Week eight already! I didn’t blog last week – I had too much to do. On Monday I met up with four other Unbound authors for an evening of readings and crowdfunding discussion. It was a free event but we suffered Monday night syndrome and only a handful of non-readers turned up. Never stage an event on a Monday.
It didn’t really matter, I mean it would have been nice if it had been packed to the doors but even empty it was a blast. My good friend Lonny Pop did a great job of hosting. There were readings from Unbound authors Rachael de Moravia, James Ellis, Stephen McGowan, Pierre Hollins and me. All the readings were brilliant and it was so nice to meet people undergoing the same terrifying crowdfunding process. James has read for Rattle Tales a few times so I knew him already but I’d only met the others online. Everyone is so talented and all the books deserve to be funded. All are extremely original and diverse, not your usual publications, and that is why Unbound exists.
There were some good tips. Pierre is fully funded and we were all very jealous. He said that he favoured the personal approach, talking to potential pledgers individually and eventually building up an audience. James talked about why he chose Unbound. The contract is good for authors with 50% digital sales but he also pointed out that Unbound have full industry distribution, which means they can get physical books into bookshops. My first novel, Starlings, was published by a tiny (but gutsy) Independent called Revenge Ink and the problem was that, although they had an excellent and original list of authors, they didn’t have access to a widespread distribution network. Distribution seems to be a bit of a closed shop. To get a book stocked nationwide by Waterstones for example, you had to apply well in advance. I got Starlings stocked in some of their stores by going in and talking to individual managers and doing meet the author events. I’ve always regretted that it didn’t get a bit more exposure but then I suppose you could describe it a s ‘cult’!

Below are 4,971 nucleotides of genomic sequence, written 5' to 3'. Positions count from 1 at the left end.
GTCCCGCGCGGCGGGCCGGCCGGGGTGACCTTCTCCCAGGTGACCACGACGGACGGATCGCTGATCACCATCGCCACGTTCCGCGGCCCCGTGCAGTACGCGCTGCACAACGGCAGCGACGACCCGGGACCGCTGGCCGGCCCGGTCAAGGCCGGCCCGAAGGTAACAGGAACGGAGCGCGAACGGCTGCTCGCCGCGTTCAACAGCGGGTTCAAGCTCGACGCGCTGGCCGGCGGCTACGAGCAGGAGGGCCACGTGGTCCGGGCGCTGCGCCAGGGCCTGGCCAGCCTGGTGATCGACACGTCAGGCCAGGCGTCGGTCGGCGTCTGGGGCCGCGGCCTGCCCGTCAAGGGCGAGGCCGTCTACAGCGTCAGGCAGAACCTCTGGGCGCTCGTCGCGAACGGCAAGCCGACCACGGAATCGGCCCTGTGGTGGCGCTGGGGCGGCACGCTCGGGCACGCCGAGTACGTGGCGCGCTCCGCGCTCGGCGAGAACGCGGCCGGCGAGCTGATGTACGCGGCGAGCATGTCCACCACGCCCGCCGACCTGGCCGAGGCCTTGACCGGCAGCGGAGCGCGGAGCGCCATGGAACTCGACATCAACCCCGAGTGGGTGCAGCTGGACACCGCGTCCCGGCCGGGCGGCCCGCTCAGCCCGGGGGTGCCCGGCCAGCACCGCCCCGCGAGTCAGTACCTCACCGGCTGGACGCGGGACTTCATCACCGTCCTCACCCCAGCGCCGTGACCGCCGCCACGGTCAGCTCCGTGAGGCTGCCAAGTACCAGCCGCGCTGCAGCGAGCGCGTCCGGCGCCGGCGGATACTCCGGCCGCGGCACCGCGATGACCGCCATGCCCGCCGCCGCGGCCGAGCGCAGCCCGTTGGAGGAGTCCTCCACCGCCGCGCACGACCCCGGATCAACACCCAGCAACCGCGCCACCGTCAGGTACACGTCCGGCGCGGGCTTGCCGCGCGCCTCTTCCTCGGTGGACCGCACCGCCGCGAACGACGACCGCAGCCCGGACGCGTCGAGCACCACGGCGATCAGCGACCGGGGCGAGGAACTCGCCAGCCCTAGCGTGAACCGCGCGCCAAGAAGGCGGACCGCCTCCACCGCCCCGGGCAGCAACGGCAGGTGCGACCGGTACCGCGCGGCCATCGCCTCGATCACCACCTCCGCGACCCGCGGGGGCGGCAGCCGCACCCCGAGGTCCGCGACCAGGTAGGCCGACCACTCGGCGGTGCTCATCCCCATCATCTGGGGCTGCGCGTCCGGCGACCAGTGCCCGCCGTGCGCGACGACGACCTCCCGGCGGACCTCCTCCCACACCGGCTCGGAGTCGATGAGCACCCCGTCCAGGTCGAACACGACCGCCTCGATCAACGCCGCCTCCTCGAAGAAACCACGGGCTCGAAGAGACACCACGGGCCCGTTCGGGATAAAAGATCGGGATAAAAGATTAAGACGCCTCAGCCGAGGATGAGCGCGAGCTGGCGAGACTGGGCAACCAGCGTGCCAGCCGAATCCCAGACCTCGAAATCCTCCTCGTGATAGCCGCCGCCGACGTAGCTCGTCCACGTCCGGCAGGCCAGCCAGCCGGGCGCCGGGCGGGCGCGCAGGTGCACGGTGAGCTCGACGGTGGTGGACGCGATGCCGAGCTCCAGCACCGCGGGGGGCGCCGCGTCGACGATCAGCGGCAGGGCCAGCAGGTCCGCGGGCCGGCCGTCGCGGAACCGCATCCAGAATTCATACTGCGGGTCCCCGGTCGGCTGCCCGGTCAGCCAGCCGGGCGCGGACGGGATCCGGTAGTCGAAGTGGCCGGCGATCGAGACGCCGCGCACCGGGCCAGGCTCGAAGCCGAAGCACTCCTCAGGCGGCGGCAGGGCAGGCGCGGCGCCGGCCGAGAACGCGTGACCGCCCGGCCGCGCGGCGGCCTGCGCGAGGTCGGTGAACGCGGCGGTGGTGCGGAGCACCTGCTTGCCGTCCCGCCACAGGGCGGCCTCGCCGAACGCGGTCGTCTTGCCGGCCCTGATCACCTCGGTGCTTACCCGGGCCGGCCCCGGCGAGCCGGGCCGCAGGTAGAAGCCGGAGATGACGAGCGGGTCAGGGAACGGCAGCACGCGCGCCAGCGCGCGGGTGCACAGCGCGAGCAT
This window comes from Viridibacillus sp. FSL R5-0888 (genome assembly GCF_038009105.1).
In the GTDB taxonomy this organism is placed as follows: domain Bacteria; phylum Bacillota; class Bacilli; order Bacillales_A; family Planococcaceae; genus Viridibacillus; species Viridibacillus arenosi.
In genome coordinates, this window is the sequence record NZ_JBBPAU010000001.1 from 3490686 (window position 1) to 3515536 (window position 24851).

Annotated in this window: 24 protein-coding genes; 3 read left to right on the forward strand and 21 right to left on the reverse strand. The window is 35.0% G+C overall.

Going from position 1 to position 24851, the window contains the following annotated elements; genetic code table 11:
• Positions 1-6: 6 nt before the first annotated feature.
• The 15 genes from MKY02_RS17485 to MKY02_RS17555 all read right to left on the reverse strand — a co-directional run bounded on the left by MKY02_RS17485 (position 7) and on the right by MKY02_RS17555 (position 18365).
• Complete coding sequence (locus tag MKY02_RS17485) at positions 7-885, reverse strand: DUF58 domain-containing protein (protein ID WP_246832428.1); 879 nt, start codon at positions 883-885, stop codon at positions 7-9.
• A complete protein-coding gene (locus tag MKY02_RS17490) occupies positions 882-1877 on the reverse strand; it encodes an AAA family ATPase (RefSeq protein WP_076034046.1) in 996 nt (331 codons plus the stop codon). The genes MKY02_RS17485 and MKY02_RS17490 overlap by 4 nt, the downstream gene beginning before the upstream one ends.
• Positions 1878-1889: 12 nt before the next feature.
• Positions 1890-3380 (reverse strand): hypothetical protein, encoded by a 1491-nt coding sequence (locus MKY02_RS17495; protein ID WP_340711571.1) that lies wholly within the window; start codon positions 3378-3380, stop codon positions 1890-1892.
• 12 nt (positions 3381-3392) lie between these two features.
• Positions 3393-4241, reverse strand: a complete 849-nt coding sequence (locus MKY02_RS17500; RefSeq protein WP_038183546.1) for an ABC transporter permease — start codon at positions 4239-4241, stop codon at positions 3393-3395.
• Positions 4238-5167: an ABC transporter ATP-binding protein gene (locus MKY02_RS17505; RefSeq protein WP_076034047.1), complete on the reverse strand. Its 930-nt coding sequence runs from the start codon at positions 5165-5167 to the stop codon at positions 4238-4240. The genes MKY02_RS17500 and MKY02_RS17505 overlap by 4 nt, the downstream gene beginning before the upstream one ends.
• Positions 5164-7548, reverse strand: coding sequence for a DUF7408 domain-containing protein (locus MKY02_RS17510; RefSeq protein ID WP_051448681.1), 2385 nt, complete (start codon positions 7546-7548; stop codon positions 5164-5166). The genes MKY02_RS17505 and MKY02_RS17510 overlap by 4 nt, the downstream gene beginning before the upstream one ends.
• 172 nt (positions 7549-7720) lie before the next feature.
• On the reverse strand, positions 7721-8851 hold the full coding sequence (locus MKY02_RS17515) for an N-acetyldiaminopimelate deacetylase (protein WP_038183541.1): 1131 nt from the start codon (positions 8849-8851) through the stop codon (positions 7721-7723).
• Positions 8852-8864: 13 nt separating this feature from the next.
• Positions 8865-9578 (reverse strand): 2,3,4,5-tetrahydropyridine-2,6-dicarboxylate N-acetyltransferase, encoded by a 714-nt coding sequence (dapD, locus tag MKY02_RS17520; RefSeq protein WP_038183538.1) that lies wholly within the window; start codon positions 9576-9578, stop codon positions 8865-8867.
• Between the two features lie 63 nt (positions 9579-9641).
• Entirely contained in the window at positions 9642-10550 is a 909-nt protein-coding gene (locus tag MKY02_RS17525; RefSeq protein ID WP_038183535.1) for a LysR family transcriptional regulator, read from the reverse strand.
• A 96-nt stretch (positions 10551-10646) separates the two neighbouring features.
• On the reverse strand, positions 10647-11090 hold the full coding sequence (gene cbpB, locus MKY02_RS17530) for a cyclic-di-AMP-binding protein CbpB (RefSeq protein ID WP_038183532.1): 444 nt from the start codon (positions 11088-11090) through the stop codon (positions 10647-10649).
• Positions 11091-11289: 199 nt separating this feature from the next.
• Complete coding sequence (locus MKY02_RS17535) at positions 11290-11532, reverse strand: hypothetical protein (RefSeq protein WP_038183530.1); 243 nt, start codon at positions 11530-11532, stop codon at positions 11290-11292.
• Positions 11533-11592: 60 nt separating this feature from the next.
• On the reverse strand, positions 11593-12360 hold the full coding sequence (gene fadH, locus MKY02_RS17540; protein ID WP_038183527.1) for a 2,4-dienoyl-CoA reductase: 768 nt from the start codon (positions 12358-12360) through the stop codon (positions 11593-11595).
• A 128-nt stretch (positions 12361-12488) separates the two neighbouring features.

As well as being 37% funded, the first story in the collection has just been published by New London Writers. Sourdough was the first story I read at Rattle Tales and it was short-listed for the Writers & Artists Yearbook Arvon Award five years ago, since then I have submitted it to every journal, comp, performance night and radio show you can think of all to no avail but then New London Writers said they loved it and couldn’t wait to promote my work! I am so glad Sourdough has finally been published. The moral is never give up and I’m going to live by that in the month I have left to raise funds for In The Future Everyone Will Be Famous For Fifteen Minutes. Please pledge to help create this book.